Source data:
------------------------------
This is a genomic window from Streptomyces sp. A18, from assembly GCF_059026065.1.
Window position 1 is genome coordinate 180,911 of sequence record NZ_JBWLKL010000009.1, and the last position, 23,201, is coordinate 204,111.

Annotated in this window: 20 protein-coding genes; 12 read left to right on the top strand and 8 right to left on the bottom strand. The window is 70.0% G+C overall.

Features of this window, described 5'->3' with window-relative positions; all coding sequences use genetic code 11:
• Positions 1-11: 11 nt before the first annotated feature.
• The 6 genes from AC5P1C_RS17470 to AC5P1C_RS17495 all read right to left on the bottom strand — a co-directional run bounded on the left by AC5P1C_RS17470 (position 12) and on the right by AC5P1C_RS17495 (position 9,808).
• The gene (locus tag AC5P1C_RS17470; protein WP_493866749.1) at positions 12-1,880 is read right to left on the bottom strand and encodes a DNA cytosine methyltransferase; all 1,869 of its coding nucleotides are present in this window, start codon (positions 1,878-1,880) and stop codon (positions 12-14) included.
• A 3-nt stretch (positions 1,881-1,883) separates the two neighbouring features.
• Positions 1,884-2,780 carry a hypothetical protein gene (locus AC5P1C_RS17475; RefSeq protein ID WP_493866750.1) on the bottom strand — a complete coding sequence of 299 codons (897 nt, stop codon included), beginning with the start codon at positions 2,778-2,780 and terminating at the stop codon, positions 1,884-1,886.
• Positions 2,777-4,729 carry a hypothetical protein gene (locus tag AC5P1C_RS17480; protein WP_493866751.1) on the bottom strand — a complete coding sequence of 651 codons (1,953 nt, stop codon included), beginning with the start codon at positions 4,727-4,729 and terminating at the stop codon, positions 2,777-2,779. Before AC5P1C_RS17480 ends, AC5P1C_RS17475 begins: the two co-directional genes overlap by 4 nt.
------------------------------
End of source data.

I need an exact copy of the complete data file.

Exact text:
This is a genomic window from Streptomyces sp. A18, from assembly GCF_059026065.1.
Window position 1 is genome coordinate 180,911 of sequence record NZ_JBWLKL010000009.1, and the last position, 23,201, is coordinate 204,111.

Annotated in this window: 20 protein-coding genes; 12 read left to right on the top strand and 8 right to left on the bottom strand. The window is 70.0% G+C overall.

Features of this window, described 5'->3' with window-relative positions; all coding sequences use genetic code 11:
• Positions 1-11: 11 nt before the first annotated feature.
• The 6 genes from AC5P1C_RS17470 to AC5P1C_RS17495 all read right to left on the bottom strand — a co-directional run bounded on the left by AC5P1C_RS17470 (position 12) and on the right by AC5P1C_RS17495 (position 9,808).
• The gene (locus tag AC5P1C_RS17470; protein WP_493866749.1) at positions 12-1,880 is read right to left on the bottom strand and encodes a DNA cytosine methyltransferase; all 1,869 of its coding nucleotides are present in this window, start codon (positions 1,878-1,880) and stop codon (positions 12-14) included.
• A 3-nt stretch (positions 1,881-1,883) separates the two neighbouring features.
• Positions 1,884-2,780 carry a hypothetical protein gene (locus AC5P1C_RS17475; RefSeq protein ID WP_493866750.1) on the bottom strand — a complete coding sequence of 299 codons (897 nt, stop codon included), beginning with the start codon at positions 2,778-2,780 and terminating at the stop codon, positions 1,884-1,886.
• Positions 2,777-4,729 carry a hypothetical protein gene (locus tag AC5P1C_RS17480; protein WP_493866751.1) on the bottom strand — a complete coding sequence of 651 codons (1,953 nt, stop codon included), beginning with the start codon at positions 4,727-4,729 and terminating at the stop codon, positions 2,777-2,779. Before AC5P1C_RS17480 ends, AC5P1C_RS17475 begins: the two co-directional genes overlap by 4 nt.